How It Is Done continued...
While wearing the continuous recorder, you will also be asked to
keep a diary of all your activities and symptoms, including the type of
activity you were doing and the time your symptoms started. In the diary, write
down the exact times when you exercise, climb stairs, eat, urinate, have a
bowel movement, have sex, sleep, get emotionally upset, take medicine, or
perform other activities. If you have any symptoms of heart problems, such as
dizziness, fainting, chest pain, or palpitations, push the event-marker button
on the recorder to mark it and write down the exact time and how long the
symptom lasts. For example, you might write: "12:30 p.m. Ate lunch. 1:00 p.m.
Argument with boss, had chest tightness for several minutes."
When you sleep, try to stay on your back with the recorder
carefully positioned at your side so that the electrodes are not pulled off. If
one of the electrodes or lead wires comes loose, a light on the monitor will
flash. Press on the center of each electrode to see if you can restore the
contact. Call your doctor if one of the electrodes comes off and you can't get
it to stay on.
While you are wearing a monitor, try to stay away from magnets,
metal detectors, high-voltage areas, garage door openers, microwave ovens, and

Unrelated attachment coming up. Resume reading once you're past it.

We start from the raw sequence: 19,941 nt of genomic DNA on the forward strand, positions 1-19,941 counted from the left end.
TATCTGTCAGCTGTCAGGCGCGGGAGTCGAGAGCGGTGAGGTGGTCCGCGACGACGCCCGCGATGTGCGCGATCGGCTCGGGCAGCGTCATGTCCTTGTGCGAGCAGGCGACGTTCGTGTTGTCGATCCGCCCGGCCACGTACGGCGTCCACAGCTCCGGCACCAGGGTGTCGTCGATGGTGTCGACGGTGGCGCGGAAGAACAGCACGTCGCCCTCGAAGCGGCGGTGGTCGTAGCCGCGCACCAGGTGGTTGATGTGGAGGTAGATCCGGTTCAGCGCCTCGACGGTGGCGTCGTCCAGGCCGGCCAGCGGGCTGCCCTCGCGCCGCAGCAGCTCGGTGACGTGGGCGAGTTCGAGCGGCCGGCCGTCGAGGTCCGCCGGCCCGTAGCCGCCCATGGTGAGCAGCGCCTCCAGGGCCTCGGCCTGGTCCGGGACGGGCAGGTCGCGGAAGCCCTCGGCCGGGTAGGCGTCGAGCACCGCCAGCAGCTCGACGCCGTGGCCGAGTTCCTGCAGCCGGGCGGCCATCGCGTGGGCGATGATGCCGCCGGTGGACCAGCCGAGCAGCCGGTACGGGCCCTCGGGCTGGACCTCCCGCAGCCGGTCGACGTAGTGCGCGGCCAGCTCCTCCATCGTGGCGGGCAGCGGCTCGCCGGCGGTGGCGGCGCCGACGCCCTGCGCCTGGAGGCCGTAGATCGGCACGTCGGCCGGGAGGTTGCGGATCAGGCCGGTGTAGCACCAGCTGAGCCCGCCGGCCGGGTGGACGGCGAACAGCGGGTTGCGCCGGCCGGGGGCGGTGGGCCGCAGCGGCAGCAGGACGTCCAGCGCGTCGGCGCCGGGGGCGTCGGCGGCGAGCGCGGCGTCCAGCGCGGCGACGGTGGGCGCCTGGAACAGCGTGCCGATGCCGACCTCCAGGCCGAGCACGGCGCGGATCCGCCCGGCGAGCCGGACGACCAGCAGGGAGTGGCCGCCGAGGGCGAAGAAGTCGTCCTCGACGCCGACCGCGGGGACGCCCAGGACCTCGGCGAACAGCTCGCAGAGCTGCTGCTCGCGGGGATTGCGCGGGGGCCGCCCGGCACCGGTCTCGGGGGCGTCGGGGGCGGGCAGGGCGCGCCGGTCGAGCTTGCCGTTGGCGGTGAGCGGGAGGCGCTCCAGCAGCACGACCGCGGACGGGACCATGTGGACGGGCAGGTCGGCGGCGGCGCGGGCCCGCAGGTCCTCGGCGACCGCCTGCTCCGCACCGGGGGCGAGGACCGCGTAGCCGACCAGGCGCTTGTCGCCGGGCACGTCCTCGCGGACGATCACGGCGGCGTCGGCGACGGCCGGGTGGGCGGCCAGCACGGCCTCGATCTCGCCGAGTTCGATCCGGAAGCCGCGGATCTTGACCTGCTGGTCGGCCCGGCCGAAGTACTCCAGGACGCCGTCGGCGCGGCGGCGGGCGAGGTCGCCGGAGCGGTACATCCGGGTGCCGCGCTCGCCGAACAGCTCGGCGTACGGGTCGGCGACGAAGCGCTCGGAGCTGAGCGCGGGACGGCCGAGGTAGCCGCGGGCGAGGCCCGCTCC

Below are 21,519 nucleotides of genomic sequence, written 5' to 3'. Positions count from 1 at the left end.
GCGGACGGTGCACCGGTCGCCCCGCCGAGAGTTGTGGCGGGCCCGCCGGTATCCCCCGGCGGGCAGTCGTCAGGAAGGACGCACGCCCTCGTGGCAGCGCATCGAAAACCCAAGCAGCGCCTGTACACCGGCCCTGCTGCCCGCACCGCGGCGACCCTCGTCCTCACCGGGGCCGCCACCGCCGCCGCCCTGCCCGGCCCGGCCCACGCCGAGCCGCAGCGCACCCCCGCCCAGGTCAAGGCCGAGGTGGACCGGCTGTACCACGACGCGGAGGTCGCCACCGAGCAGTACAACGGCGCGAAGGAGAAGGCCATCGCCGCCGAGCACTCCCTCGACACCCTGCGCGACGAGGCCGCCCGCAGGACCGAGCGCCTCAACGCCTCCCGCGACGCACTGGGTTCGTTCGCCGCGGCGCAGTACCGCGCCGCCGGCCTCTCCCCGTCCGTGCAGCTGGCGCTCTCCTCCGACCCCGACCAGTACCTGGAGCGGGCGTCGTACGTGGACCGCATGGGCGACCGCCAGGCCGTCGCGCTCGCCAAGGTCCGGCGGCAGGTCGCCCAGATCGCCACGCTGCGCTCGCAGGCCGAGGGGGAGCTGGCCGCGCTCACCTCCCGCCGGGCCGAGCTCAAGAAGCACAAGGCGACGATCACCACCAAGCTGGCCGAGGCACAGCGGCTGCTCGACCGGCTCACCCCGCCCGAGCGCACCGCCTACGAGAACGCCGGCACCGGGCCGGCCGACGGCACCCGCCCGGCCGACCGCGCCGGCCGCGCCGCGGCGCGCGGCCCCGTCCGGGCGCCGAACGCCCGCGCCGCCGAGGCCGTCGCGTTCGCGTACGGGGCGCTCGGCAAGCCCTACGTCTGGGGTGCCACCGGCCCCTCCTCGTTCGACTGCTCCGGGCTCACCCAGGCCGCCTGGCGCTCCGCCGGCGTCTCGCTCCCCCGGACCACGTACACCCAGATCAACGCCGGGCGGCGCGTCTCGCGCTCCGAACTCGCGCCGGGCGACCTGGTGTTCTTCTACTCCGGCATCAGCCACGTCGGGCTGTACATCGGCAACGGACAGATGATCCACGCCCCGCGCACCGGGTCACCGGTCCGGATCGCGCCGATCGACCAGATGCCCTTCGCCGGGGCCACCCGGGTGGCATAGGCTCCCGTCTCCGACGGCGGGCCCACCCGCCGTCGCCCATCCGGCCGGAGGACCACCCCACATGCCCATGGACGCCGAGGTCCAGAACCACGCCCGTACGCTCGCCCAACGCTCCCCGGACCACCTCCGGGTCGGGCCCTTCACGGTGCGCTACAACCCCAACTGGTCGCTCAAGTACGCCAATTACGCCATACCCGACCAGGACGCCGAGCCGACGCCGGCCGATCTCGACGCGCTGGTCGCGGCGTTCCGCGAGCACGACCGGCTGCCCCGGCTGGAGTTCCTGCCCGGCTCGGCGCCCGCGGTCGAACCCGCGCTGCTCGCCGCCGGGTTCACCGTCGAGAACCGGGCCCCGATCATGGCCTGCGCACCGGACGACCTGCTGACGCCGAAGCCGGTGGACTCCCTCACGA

electric blankets. Do not use an electric toothbrush or shaver. Signals from
these types of electronic equipment can sometimes interfere with the recording.
What you and your doctor do after the test
At the end of the recording period (usually 24 to 72 hours), you will
return to the doctor's office or hospital to have the electrodes removed, or
you may be able to remove the electrodes yourself. You will return the Holter monitor to your doctor's office or hospital. The recorded tape will be
read by computer to provide information about your heart rate, the frequency of
your heartbeats, and any irregularities.
Your doctor will also look at your records of activities and symptoms and times they occurred. Your doctor will compare the timing
of your activities and symptoms with the recorded heart pattern.
Implantable continuous recorders